The industry used to be a tech laggard. No more. Though there’s still much work to be done, most insurers are now better-positioned to capitalize on their investment in technology.
Here are eight key tech trends that continue to shape the industry:
- Greater stress on cybersecurity
An Ernst & Young security survey revealed that 59% of respondents had encountered a significant cybersecurity incident in their organization. Because insurers store so much sensitive personal and business data, they’re a prime target.
Cybersecurity strategy should be focused on proactive measures rather than reactive strategies. Cyber-crooks are relentless and inventive. Security has to be a top priority for insurers of all types and sizes.
2. Filling a gap in employee benefits automation
While group proposals and policy administration are both well-automated, between the two comes group onboarding, which has not been automated.
But solutions are being developed and implemented. Onboarding solutions will be built on automated data capture and importing. Data integrity is crucial. Employee information must be correct and complete when entered.
The solution must also offer robust data security and comply with privacy regulations to securely gather and store employee information. Flexibility is also mandatory because integrating onboarding closely with both proposal and policy systems is essential to efficient workflow.
See also: Connected Insurance Comes of Age in 2019
3. Cloud computing
Cloud computing will continue to be adopted widely by insurers and insurtech providers as it is cost-effective, speedy and flexible. Cloud providers will continue to improve their technology to deliver sophisticated capabilities.
The security risks associated with housing data off-site via a third-party, however, can present challenges. While cloud storage companies are expected to protect data, ultimately insurance IT departments are responsible for their cybersecurity. That requires constant vigilance, hiring skilled people and spending enough money.
4. Internet of things and big data
IoT continues to become more useful. Insurers can use real-time data to meet and enhance business objectives. This can boost efficiency and revenue and promote better customer service.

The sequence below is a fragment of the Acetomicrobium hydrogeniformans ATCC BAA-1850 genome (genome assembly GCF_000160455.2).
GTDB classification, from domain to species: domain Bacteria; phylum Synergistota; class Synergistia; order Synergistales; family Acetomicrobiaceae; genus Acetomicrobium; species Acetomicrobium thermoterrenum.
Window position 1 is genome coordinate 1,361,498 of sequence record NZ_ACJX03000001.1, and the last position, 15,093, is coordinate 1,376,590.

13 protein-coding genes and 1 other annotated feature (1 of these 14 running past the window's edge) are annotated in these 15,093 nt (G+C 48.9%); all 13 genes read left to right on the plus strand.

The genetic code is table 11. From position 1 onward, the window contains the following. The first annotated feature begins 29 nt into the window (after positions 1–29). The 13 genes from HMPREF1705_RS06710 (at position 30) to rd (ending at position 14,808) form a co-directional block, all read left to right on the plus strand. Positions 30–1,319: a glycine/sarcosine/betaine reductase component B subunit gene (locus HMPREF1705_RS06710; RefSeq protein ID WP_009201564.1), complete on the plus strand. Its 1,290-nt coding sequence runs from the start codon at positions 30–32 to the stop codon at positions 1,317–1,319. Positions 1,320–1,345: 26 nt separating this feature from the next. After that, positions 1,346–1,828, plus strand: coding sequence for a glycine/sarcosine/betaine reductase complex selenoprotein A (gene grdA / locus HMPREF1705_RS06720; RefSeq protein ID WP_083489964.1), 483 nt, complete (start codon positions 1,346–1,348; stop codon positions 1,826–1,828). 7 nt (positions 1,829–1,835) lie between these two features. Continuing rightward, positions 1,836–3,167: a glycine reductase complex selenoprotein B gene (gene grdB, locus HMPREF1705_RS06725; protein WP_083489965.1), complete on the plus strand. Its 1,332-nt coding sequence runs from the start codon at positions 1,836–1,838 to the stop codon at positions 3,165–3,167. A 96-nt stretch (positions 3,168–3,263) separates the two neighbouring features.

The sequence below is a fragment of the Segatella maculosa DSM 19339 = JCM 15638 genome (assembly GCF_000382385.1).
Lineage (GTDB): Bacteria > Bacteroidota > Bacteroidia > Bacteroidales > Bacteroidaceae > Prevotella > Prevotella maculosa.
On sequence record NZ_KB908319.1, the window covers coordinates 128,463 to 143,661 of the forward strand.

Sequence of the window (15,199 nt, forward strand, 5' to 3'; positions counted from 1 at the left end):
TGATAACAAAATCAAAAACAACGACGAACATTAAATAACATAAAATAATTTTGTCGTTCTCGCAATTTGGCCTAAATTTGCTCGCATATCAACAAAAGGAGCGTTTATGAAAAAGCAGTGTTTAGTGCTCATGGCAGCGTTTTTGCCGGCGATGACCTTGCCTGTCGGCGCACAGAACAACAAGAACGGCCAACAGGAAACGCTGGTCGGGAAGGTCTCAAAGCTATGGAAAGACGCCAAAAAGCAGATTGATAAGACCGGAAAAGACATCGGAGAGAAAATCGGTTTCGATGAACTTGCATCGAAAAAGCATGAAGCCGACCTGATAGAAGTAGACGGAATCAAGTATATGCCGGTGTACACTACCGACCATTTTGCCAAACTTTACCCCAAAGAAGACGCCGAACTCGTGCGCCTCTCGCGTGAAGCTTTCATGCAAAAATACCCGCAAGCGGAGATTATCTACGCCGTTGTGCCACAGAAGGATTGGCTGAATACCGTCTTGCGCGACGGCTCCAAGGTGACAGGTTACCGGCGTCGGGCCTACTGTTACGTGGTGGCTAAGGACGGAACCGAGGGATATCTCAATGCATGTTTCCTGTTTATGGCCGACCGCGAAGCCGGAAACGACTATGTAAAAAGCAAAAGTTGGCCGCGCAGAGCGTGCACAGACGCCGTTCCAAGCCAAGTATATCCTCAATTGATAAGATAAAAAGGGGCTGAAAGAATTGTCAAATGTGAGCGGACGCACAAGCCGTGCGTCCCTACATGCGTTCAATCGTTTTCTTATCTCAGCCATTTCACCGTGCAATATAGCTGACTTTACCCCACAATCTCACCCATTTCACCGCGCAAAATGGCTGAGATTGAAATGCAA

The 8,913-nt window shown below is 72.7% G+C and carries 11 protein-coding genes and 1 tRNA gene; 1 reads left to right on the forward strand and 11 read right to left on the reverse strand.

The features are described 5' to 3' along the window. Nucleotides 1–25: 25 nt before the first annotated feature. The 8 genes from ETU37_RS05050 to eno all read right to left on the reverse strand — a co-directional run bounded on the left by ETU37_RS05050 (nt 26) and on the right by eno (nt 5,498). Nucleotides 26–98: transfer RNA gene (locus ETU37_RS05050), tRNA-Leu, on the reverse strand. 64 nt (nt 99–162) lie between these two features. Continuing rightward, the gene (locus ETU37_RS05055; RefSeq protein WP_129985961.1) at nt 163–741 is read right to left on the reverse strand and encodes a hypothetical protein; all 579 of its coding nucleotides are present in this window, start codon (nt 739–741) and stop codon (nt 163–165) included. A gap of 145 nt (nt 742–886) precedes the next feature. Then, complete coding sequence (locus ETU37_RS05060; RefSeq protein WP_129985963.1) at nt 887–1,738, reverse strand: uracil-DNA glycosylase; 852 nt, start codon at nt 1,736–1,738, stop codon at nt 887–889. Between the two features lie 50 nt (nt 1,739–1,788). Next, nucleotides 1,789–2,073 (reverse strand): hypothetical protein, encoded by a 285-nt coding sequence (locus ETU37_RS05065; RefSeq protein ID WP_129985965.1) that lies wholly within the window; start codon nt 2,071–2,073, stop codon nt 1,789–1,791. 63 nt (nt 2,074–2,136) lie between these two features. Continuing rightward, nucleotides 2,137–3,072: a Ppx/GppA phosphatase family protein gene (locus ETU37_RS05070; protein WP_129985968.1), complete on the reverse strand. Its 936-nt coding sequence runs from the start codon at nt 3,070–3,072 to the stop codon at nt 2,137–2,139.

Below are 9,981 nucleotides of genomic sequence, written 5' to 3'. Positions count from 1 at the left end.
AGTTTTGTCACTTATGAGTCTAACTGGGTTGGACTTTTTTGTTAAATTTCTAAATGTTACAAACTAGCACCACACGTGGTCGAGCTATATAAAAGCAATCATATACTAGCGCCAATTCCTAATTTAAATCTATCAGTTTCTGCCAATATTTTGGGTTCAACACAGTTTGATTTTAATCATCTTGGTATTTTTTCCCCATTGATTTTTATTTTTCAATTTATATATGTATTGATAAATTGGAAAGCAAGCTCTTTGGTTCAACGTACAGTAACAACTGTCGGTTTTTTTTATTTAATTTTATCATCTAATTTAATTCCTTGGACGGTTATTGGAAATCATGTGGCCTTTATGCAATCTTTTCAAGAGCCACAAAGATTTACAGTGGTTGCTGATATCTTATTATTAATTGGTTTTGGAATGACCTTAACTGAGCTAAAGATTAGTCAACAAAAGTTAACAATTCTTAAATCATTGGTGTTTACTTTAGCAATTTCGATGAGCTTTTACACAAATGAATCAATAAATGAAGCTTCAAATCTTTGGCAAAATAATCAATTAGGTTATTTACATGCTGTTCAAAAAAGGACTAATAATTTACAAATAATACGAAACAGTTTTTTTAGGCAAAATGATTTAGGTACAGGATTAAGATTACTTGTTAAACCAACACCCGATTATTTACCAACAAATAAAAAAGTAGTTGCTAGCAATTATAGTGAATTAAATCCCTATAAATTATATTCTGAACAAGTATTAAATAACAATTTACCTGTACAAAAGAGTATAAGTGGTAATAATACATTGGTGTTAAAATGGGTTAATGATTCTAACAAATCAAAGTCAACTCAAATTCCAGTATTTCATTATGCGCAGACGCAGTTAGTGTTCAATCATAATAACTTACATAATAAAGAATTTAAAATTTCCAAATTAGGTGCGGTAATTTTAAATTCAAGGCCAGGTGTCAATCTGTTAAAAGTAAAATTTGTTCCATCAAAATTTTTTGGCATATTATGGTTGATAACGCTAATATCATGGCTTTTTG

As the Big Data revolution continues to expand, IoT adoption in the insurance industry is expected to grow. It will enable collection of data in real time, resulting in lower premiums for insureds willing to participate. There will be continuing adoption of connected devices for loss prevention and pricing in property-casualty, life and health insurance.
Analytics can transform big data into actionable insights. As analytics and data science advance, insurers can better extract value from the huge amounts of data that now exist. Insurers can then leverage sophisticated information analytics to gain a competitive edge in the market.
For insurtech providers, there is a huge opportunity in the coming years to develop advanced analytical technologies that can make sense of unstructured data such as real-time video, social posts and live blogging.
6. Artificial intelligence
In 2018, more insurance and insurtech companies found effective ways to integrate AI. In 2019, companies will complement a significant part of their structured data decision-making with AI data analysis and decision-making.
Robotic process automation will begin to gain a wider application facilitating automation of repetitive processes across the entire IT infrastructure. Robotics and AI can offer improved productivity, shortened cycle times and better compliance and accuracy.
See also: How Insurtech Helps Build Trust
7. Augmented reality
Augmented reality is starting to have a presence in insurance. An article by software development company Jasoren
identifies several AR use cases, such as warning of risks, explaining insurance plans, estimating damages and increasing brand awareness. Alternate forms of AR such as virtual reality, mixed reality and extended reality are shaping how AR is being used.
The technology behind cryptocurrencies will be adopted for more promising applications. They include “smart” contracts and secure, decentralized data collection, processing and dissemination. While I do not expect to see a full-scale implementation of blockchain technology any time soon, many insurers and insurtech companies are launching projects and initiatives to test its applicability and effectiveness for insurance.